Transitioning Children From Co-Sleeping
I my last blog I discussed co-sleeping with children. Basically, “co-sleeping” is the current title given to “the family bed”.
Let begin with a disclosure here. I support families who have adopted the family bed routine. I am not do I plan on sleeping in the same bed so if it works for your family, it works. My last blog discussed my clinical views about co-sleeping as well as my sharing my confession of sharing my bed with my two kids when they were very young.
If you have had enough (for whatever reason) of the family bed or co-sleeping, the difficulties of sleeping together can outweigh the advantages and you may consider moving your child to his own bed. There are techniques to assist parents with the transition even though it may seem like an impossible feat at first. Especially when you have a child screaming to high heaven, clinging to your body with every ounce of energy they have, crying alligator tears, expressing their horrors of their room, or dealing with your own guilt or fear of tearing your child’s heart out.
You are beginning a transitional journey that will upset your child and IT IS OKAY! You are not going to inflict lifelong trauma, break their little hearts, put them in danger, create abandonment issues, or suck out any of the confidence they have gained in their few short years.
Transitioning and then sleeping in their own bed and room builds a child’s confidence, security, self-esteem, trust, and self -worth in the long run.
This process can begin as early as 12- months old. This obviously excludes babies who are born prematurely, difficult births, digestion issues, health issues, underweight, or experienced trauma. You are the parent and you know what is best for your child. If you are not sleeping and worrying about your child in another room due to medical issues, this takes co-sleeping to a new level where you and your pediatrician will discuss a plan best for you and your child. Check with your pediatrician about your baby and be guided by his or her assessment.
There is no magical age where children need to be transitioned from their parents’ bed to their own beds. Generally, parents “just know” when it is time to begin the process and dread beginning the process. Parents tend to get frustrated with being kicked or hit in the night, hearing a little chattering voice, being edged to the last 4 inches left in the bed, having no access to blankets or sheets, interruption of “intimacy”, or experiencing relationship issues with one’s partner due to a child in their bed.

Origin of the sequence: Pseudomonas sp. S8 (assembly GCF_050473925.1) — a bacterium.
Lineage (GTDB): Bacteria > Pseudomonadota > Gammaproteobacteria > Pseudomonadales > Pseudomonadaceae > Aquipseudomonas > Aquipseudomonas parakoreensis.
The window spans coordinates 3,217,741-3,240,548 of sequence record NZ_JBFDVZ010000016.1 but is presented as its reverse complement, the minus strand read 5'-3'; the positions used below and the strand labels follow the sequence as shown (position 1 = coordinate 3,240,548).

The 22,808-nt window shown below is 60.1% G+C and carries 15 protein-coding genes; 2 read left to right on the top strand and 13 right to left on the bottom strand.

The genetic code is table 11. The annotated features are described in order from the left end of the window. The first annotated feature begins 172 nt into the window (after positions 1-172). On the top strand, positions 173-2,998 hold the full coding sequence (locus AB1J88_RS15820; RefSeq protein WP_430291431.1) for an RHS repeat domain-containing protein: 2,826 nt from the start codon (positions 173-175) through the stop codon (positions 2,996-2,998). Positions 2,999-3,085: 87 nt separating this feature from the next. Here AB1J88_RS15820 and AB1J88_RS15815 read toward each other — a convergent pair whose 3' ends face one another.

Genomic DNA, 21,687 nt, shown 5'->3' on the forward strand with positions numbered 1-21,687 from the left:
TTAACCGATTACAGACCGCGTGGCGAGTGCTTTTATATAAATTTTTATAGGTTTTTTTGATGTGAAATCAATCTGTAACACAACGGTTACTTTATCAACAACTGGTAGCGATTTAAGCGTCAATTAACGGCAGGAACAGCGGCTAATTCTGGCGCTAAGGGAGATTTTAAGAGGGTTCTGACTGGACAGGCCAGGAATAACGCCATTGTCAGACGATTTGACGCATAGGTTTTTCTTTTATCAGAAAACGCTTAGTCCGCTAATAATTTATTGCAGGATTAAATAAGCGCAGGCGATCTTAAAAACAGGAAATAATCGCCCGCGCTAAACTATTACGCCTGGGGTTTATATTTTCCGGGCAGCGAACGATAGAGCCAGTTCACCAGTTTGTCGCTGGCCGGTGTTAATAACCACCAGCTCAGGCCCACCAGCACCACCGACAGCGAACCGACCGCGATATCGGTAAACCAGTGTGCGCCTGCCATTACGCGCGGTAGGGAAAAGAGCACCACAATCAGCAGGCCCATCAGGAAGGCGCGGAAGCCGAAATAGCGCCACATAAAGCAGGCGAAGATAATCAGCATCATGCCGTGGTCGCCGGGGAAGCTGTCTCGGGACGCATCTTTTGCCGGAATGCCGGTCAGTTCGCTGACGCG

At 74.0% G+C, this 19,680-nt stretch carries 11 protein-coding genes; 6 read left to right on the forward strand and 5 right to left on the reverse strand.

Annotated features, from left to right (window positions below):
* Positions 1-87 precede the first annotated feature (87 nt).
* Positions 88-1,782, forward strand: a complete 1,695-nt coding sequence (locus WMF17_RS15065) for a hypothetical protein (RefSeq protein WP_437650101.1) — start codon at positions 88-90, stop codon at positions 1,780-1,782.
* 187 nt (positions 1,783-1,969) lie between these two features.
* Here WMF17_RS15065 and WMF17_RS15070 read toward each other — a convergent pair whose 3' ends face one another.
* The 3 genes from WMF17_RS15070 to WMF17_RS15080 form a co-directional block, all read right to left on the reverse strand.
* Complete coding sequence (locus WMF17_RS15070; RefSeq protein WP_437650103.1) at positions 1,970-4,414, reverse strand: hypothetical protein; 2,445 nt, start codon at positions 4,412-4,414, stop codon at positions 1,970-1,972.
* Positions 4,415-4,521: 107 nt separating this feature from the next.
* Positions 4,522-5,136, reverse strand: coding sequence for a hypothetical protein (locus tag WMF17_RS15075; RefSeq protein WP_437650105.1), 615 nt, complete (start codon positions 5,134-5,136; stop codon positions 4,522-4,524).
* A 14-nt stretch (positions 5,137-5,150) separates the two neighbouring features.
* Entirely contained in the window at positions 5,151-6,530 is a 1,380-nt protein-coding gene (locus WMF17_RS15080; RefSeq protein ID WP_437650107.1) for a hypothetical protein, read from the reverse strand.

Beginning the transition will normally induce a child to express high emotions along with behaviors exhibiting “bad” feelings. Crying, screaming, standing in the crib, throwing toys, banging on crib, getting out of bed, leaving bedroom, seeing monsters, throwing fits, physically clinging on, gasping for breath, hitting, being petrified of the monster under the bed, snot running down noses, starving or thirsty, wanting kisses, another book read, or tucked in again can cause any parent to become highly irritated, frustrated and even angry at times.
Parents are taught to stop a child’s screaming or crying. There is obviously something wrong or “bad” either physically or emotionally and it is their job to stop this “bad” for their child. We assume that our child might be hungry, wet, dirty, sick, scared, or just needs us. So we try to soothe his crying with nursing or feeding (which is, of course, the appropriate thing to try with an infant, as crying also signals hunger or pain), and after he’s fed, and still crying, we may begin the rocking, patting, singing, bouncing, pacifier, temperature taking, walking, car riding, or whatever does the trick.
What we are taught is to check the signs: hunger, wetness, fever, or physical pain, all subjective. After checking the “signs” and feeling the child is “fine”. We begin jumping through hoops or suggestions we read on social media to stop the child’s crying. We now have implemented the technique known as “cause and effect” to our child. We teach the child, if you ____, then I (parent) will ____. Now the parent and child have established the first phase of a routine. I have seen “cause and effect” used extremely effectively by children throughout their adolescent years.